Karen firmly believes that both nurses and educators seek to help the person to be the best they can possibly be and employs this philosophy throughout both her academic and clinical work. Karen’s approach is dynamic and innovative as maintaining a contemporary and evidence-based approach which is absolutely crucial to ensuring that the service user is provided with the best possible approaches to their care.
As Professor of Nursing she is an active researcher herself and is the Director of Studies for students undertaking their doctorate research. Since 2003 Karen has worked with colleagues and stakeholders to develop a range of curricula, including the Pre-registration Nursing programmes, (traditional route and apprenticeship routes), MSc Cognitive Behavioural Psychotherapy, MSc Personality Disorder, PGCert Investigating Serious Incidents, PGCert Conflict and Violence Minimisation, Pre-registration Nursing Programme and one of the first FdSc Nursing Associate programmes in the UK. Nursing is a dynamic and progressive profession, and this has motivated Karen to create contemporary and evidence-based education and training to enhance the profession and the experience of the service user. She also provides internal and external PhD examinations.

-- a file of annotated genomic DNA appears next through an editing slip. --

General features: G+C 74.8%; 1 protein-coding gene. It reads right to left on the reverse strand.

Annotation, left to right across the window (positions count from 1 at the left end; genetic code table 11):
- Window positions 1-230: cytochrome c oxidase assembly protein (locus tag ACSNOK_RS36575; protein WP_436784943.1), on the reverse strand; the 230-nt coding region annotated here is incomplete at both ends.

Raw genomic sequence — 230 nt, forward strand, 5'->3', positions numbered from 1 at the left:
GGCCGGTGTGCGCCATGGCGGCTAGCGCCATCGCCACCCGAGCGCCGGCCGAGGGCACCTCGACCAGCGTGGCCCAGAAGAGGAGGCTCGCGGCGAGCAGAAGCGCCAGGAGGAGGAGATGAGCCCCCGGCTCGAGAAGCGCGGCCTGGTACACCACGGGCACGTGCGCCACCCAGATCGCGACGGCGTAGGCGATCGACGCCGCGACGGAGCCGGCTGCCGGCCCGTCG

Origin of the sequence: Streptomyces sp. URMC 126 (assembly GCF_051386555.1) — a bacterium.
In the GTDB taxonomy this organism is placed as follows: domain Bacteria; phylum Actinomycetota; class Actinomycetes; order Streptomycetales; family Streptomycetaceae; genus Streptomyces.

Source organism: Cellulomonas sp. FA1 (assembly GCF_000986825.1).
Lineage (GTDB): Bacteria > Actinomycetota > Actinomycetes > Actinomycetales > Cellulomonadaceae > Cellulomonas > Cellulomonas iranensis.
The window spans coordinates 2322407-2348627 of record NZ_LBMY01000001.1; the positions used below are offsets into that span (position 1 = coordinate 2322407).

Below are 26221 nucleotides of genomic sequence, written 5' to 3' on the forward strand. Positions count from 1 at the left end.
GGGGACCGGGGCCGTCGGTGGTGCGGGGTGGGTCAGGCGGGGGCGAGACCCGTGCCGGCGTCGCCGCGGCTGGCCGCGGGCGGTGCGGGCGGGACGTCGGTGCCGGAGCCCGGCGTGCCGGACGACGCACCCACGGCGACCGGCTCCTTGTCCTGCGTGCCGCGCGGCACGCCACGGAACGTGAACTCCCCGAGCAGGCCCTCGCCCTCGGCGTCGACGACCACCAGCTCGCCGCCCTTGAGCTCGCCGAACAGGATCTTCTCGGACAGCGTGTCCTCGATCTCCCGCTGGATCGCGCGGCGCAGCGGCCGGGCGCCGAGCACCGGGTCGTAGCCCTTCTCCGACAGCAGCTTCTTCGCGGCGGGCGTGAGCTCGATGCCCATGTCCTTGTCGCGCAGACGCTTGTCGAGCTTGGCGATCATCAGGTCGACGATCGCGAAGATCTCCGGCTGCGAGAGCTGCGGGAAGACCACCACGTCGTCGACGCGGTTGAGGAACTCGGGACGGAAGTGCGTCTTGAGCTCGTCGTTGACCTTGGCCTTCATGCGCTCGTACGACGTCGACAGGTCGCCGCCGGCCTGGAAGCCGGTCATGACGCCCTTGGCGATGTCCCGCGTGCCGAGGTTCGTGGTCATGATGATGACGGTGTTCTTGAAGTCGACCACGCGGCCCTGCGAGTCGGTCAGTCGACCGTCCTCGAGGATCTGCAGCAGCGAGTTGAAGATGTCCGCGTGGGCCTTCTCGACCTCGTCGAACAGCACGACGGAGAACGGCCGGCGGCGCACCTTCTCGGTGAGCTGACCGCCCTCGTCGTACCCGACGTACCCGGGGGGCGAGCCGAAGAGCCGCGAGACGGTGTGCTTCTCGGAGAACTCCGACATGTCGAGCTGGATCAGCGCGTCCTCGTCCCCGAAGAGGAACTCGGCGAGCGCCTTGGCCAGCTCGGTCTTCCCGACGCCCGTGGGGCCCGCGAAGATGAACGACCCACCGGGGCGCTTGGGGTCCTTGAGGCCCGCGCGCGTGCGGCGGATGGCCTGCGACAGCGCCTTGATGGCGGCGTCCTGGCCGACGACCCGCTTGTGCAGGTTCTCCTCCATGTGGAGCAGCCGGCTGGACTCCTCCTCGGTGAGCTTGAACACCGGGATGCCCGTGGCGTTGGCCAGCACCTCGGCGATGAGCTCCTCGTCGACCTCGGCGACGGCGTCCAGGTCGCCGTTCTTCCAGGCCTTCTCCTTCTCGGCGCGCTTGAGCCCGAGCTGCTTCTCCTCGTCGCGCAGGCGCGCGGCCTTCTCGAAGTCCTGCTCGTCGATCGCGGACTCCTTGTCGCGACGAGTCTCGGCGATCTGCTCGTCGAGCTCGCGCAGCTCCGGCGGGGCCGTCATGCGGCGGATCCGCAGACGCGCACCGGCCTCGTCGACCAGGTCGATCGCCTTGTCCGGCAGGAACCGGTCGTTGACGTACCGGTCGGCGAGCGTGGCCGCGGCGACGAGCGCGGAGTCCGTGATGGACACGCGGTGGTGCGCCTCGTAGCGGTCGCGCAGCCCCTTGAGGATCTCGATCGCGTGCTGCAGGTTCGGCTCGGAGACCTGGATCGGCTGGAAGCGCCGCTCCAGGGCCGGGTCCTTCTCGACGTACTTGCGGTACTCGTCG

Her career has spanned nearly 40 years and has included a diverse range of clinical experience from cardio-thoracic surgery, post qualifying, to her last clinical post as Nurse Consultant for Personality Disorder at Ashworth High Security Hospital in Merseycare NHS Trust, and currently as a CBT psychotherapist. In that time, she had led and developed services which have been transformed both practice and care. Some examples of such evidence-based innovation in clinical settings include an in-service training for urgent care and mental health services across Chorley and South Ribble. This focussed on responding to ‘Self harm’ at a time when research and resources were scarce in this area (1996) and hence the care and treatment were poorly informed; establishing a specialised Palliative Care Unit for people in late stage dementia in 1998, and one of the first ‘Crisis Intervention Teams’ in the UK, in 2000, which drew on the findings of her research into ‘How mental health professionals perceive crisis’ for her MA in Interprofessional Issues in Health and Welfare. Karen’s PhD thesis ‘An interpretative phenomenological study of the therapeutic relationship occurring between women admitted to eating disorder services and their workers’ established her position that the therapeutic relationship is pivotal to assisting the person with anorexia to commence on their journey to recovery and survival. In addition to her educational leadership and clinical consultancy Karen is a qualified cognitive behavioural psychotherapist and nurse consultant for an in-patient Eating Disorder Service, ensuring that evidence-based practice is delivered and that her work is grounded in the real experience of service users, their families and their care team.